Offshore wind energy is so expensive that even the Democratic-controlled State Legislature is balking at the price tag of Maryland Governor Martin O’Malley’s (D) proposed “Maryland Offshore Wind Energy Act.” The legislation would force the state’s investor owned utilities to minimum 20-year contracts for 400 megawatts to 600 megawatts of offshore wind power. Governor O’Malley’s office estimates that the legislation would cost ratepayers about $1.50 a month, but this projection is based on unrealistically optimistic assumptions. Independent analyses peg the costs at up to $9.00 a month. The disparity in estimates has elicited a negative response from O’Malley’s own party in the legislature: the Washington Post reported this week that two Democratic lawmakers key to the bill’s prospects have suggested they need more time to vet the legislation than is left in this year’s session.

Kentucky

By a bipartisan vote of 28 to 10, the Kentucky State Senate last week passed a resolution exempting the coal industry from EPA regulation, according to the AP. The non-binding resolution, which was introduced by Sen. Brandon Smith (R), is now before the House of Representatives.

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The Wyoming House and Senate have passed the nation’s first tax on wind energy and sent the bill to Governor Dave Freudenthal.  The Democratic Governor proposed the new tax to the Republican-dominated legislature last month and so is almost certain to sign the bill into law.

The new excise tax of one dollar per megawatt hour will begin in 2012 and will apply  to windmills that have been generating electricity for three years or more.  Revenues are to be split 60-40 between counties and the State.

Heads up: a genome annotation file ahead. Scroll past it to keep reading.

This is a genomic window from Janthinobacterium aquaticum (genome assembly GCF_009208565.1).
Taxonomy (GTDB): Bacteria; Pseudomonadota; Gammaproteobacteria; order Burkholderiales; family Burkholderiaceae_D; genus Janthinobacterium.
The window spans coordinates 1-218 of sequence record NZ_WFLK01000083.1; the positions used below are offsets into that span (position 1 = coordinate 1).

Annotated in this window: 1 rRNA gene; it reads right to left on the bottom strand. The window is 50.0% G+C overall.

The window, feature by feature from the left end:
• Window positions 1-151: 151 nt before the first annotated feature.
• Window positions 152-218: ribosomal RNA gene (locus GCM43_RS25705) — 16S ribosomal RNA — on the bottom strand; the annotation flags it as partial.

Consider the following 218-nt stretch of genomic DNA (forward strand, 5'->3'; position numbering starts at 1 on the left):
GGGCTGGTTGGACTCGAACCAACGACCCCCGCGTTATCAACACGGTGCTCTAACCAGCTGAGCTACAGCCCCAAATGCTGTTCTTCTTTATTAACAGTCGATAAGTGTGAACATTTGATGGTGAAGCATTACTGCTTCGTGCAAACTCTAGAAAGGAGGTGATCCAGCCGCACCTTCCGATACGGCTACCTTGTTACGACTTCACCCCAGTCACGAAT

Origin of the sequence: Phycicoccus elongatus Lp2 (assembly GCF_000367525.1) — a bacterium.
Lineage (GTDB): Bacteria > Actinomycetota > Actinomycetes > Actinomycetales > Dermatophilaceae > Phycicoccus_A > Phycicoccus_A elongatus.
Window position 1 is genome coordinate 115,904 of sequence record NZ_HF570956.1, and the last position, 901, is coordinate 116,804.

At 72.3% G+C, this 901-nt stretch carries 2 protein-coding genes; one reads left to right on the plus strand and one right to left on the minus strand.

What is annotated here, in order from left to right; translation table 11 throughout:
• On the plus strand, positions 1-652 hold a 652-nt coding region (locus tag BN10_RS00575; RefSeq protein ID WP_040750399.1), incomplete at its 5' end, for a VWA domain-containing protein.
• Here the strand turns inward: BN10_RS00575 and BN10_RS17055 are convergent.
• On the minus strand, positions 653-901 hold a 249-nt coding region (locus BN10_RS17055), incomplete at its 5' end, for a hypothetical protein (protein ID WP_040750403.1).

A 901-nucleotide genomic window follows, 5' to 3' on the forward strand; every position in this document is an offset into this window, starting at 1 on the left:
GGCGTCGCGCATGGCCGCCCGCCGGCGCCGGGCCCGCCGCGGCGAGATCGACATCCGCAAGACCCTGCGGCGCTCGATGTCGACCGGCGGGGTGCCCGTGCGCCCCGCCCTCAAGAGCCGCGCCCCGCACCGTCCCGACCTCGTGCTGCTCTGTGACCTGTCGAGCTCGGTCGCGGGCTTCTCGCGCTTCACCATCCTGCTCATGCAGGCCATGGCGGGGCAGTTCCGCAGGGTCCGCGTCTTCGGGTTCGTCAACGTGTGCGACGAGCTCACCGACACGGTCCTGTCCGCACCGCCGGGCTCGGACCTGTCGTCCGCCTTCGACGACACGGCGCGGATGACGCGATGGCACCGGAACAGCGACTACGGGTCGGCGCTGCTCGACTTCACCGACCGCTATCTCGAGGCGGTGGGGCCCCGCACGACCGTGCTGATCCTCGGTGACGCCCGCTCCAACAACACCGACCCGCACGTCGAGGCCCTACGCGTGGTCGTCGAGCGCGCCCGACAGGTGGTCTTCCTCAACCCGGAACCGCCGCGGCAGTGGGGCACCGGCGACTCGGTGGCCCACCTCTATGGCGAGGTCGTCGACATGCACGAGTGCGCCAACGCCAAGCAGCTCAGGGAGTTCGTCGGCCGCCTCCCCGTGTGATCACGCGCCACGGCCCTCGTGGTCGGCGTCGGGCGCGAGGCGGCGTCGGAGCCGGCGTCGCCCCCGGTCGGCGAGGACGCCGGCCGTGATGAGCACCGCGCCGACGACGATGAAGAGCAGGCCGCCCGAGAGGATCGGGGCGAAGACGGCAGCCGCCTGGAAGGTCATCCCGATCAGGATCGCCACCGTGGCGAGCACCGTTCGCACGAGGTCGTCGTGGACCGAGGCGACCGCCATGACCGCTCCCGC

Amusingly, Denise Bode, CEO of the American Wind Energy Association, complained about the proposed tax on the grounds that it would discourage wind power production:  “It is very disturbing to hear that one of the great States for resources wants to tax the industry and discourage the development of jobs in their State.”  She did not mention that Wyoming already taxes oil, natural gas, and coal production, which is why it doesn’t levy a personal income tax.  Nor did she mention that wind power receives huge subsidies from federal taxpayers.  The Department of Energy’s Energy Information Agency estimated in 2008 that wind receives $23.37 in federal subsidies per megawatt hour.  So Wyoming has quite a ways to go before it captures the entire federal subsidy.

It will be interesting to watch how quickly other States follow Wyoming’s example.